It’s the long weekend here in Canada and you might be looking for some party foods to help celebrate. If you’ve got a gluten allergy or sensitivity, you may be missing party favourite foods like beer and pizza. Today Renee Varney may have some good news for you!
Whether you’ve been formally diagnosed with celiac disease or not, being sensitive to gluten is no walk in the park. In the developed world, many common foodstuffs contain wheat or wheat byproducts and thus wreak havoc on those with gluten allergies.
The foodie community has applauded recent advances in gluten-free cuisine, from rice beer to tortilla chips, but perhaps the most exciting development comes courtesy of a food that generates endless amounts of controversy.
That’s right: gluten-free pizza has officially arrived. Whether it’s worth eating is a call you’ll have to make for yourself.
Where to Look for Gluten-Free Pizza
The world of pizza restaurants has seen an explosion of gluten-free options since the late 2000s. Fresh Brothers, a regional pizza chain based in diet-conscious California, made waves by being the first major operator to offer a consistent gluten-free menu. The chain’s immediate success encouraged other West Coast chains to pile on shortly thereafter, and the region remains the undisputed gluten-free capital of the United States.
Nothing good can stay secret for long, though, and national players soon entered the fray. Surprise entries like Atlanta-based Godfather’s Pizza, known more for its political activities than any cutting-edge culinary vision, jostled for position alongside national behemoths like Michigan-based Domino’s.
Fortunately, the market for gluten-free pizza is big and continues to grow: The National Foundation for Celiac Awareness estimates that three million Americans are sensitive to gluten, and thousands more are diagnosed every year. Today, you can find gluten-free pizza in most chain restaurants of any size.
What’s In a Name?
In the words of the late Chris Farley, it’s easy to slap a guarantee on a product. When it comes to gluten-free pizza, you’d probably like more than vague assurances of gluten-free dough and “minimal cross-contamination.” The National Foundation for Celiac Awareness can help in this department: it rates national pizza chains according to the content of their dough and the training their employees receive regarding safe handling procedures.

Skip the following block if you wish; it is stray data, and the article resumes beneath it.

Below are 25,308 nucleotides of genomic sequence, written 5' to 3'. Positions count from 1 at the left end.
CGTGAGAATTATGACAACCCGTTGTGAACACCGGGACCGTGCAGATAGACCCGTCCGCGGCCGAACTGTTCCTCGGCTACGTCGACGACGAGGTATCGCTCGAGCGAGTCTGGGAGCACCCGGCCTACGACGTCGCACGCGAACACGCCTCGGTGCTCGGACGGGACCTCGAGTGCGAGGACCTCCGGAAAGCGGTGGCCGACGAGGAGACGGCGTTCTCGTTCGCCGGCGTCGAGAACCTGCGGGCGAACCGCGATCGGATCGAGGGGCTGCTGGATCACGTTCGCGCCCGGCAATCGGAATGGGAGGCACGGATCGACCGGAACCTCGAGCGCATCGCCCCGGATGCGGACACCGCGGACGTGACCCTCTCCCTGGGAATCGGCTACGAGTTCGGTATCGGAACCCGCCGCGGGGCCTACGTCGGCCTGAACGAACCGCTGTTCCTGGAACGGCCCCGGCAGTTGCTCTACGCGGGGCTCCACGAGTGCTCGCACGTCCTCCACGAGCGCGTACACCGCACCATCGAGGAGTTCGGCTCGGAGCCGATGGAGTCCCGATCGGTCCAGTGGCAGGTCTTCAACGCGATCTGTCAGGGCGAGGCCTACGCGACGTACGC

Despite its ubiquity, Domino’s ranks pretty low on these two metrics since it lacks a dedicated gluten-free manufacturing facility and its prep areas aren’t always free of wayward gluten particles. In fact, the chain goes so far as to discourage celiac sufferers from eating there and recommends it to those trying to lower their carbs. By contrast, the Chuck E. Cheese’s children’s entertainment franchise and Godfather’s both use gluten-free manufacturing facilities and do their best to ensure that cross-contamination doesn’t occur during cooking.
The Proof Is In the Pie
Of course, consumers like you are needed to give the final verdict on any so-called gluten-free pizza. If you’re adventurous enough to try Domino’s new crust, you’ll be in good company: the menu option has sold briskly during its first months of release. More importantly, it also scored higher than the traditional crust on a subjective taste test conducted on non-celiac sufferers by the chain itself. Alternatively, the Glutino line of gluten-free doughs includes pre-prepared frozen pizzas, frozen crusts, and pizza-like breadsticks and cheesy breads for at-home gluten-free pleasure.
You’ve suffered under the tyranny of your gluten sensitivity long enough. The rapidly-growing availability of gluten-free pizzas both in restaurants and grocery-store freezer aisles is a testament to the wonders of culinary technology.
About the Author
Have you tried any of these gluten-free pizza options Renee blogged about today? Will you be trying any of them for Canada Day and July 4th celebrations?